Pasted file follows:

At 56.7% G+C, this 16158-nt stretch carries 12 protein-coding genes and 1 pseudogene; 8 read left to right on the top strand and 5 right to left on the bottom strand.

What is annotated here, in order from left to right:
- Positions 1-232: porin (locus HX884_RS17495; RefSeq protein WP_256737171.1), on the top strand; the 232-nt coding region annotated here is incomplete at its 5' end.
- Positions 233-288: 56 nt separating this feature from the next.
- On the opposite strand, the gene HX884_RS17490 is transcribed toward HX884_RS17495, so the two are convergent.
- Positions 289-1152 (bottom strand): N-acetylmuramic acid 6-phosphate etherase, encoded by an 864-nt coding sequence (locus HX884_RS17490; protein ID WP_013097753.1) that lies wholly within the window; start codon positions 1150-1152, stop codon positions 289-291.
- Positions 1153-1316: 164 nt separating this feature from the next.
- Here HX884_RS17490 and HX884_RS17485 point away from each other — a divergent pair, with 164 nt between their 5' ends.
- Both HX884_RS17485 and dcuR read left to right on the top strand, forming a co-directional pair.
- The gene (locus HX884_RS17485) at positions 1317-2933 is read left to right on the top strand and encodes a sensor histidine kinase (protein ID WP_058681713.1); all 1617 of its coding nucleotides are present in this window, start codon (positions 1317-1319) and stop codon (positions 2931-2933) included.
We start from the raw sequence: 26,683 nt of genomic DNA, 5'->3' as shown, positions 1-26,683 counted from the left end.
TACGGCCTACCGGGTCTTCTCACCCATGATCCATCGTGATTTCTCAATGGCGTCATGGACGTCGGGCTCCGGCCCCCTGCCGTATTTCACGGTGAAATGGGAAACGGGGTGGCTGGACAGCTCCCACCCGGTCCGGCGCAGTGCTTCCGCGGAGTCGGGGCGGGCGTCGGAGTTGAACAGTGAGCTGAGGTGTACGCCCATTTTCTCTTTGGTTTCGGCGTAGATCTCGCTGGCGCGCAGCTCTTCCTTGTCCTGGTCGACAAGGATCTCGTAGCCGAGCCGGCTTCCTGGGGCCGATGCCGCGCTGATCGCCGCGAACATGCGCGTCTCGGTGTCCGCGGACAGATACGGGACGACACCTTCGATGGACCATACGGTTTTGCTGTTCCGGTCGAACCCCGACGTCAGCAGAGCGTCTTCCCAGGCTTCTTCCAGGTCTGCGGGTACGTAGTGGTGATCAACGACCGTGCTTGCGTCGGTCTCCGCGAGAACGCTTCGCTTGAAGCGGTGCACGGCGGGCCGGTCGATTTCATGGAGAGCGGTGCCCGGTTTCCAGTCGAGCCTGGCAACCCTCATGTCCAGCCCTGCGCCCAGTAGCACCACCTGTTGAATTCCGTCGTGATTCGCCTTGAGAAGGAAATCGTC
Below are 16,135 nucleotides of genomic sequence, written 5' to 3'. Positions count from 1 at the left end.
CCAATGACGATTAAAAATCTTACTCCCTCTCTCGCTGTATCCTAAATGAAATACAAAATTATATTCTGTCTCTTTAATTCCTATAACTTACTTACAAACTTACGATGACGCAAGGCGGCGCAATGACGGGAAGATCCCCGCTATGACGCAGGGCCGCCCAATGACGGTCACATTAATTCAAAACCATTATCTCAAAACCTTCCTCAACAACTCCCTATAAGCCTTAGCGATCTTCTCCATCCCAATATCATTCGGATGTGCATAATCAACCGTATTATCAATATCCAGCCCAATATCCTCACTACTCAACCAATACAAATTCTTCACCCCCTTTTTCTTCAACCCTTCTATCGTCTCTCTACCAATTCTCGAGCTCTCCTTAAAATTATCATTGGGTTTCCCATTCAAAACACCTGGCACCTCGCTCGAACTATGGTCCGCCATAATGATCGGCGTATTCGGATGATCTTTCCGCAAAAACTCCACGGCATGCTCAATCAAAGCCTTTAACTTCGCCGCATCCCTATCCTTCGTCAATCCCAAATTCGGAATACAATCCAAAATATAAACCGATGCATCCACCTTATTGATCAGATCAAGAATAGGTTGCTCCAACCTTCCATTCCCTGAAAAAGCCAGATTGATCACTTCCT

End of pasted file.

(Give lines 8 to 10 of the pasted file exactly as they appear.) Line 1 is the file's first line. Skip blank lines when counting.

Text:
- Here HX884_RS17490 and HX884_RS17485 point away from each other — a divergent pair, with 164 nt between their 5' ends.
- Both HX884_RS17485 and dcuR read left to right on the top strand, forming a co-directional pair.
- The gene (locus HX884_RS17485) at positions 1317-2933 is read left to right on the top strand and encodes a sensor histidine kinase (protein ID WP_058681713.1); all 1617 of its coding nucleotides are present in this window, start codon (positions 1317-1319) and stop codon (positions 2931-2933) included.